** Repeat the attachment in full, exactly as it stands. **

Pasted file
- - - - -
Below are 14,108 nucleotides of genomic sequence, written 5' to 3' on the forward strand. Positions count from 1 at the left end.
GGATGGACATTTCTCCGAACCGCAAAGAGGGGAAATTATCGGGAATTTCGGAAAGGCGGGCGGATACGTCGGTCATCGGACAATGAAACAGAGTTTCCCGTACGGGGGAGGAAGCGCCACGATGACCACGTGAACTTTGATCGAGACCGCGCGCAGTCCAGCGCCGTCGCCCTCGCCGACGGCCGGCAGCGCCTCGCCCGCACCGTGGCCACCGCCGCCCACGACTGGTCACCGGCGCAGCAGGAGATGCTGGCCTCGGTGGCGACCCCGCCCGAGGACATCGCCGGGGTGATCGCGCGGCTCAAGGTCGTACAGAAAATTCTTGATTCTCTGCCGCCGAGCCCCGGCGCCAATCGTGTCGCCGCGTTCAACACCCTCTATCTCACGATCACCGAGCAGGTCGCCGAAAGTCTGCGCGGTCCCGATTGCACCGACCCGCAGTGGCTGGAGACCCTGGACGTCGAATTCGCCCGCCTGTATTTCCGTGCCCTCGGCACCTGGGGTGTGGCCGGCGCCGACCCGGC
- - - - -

Below are 14,108 nucleotides of genomic sequence, written 5' to 3' on the forward strand. Positions count from 1 at the left end.
GGATGGACATTTCTCCGAACCGCAAAGAGGGGAAATTATCGGGAATTTCGGAAAGGCGGGCGGATACGTCGGTCATCGGACAATGAAACAGAGTTTCCCGTACGGGGGAGGAAGCGCCACGATGACCACGTGAACTTTGATCGAGACCGCGCGCAGTCCAGCGCCGTCGCCCTCGCCGACGGCCGGCAGCGCCTCGCCCGCACCGTGGCCACCGCCGCCCACGACTGGTCACCGGCGCAGCAGGAGATGCTGGCCTCGGTGGCGACCCCGCCCGAGGACATCGCCGGGGTGATCGCGCGGCTCAAGGTCGTACAGAAAATTCTTGATTCTCTGCCGCCGAGCCCCGGCGCCAATCGTGTCGCCGCGTTCAACACCCTCTATCTCACGATCACCGAGCAGGTCGCCGAAAGTCTGCGCGGTCCCGATTGCACCGACCCGCAGTGGCTGGAGACCCTGGACGTCGAATTCGCCCGCCTGTATTTCCGTGCCCTCGGCACCTGGGGTGTGGCCGGCGCCGACCCGGC